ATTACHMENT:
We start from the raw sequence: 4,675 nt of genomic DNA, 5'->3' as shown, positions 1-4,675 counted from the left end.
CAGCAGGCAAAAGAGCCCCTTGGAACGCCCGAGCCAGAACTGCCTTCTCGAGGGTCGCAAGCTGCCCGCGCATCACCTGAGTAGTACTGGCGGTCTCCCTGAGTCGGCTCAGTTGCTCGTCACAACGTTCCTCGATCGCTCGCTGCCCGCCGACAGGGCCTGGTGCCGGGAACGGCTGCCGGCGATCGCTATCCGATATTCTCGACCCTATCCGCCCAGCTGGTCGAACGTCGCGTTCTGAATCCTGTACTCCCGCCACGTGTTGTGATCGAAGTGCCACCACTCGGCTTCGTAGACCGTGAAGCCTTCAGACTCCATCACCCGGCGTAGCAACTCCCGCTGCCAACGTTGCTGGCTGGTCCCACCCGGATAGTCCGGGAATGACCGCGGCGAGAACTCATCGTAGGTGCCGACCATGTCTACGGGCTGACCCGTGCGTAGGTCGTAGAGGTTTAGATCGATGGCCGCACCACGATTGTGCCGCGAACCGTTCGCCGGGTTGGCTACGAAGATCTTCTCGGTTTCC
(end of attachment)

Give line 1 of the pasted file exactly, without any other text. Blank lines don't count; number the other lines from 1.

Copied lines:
We start from the raw sequence: 4,675 nt of genomic DNA, 5'->3' as shown, positions 1-4,675 counted from the left end.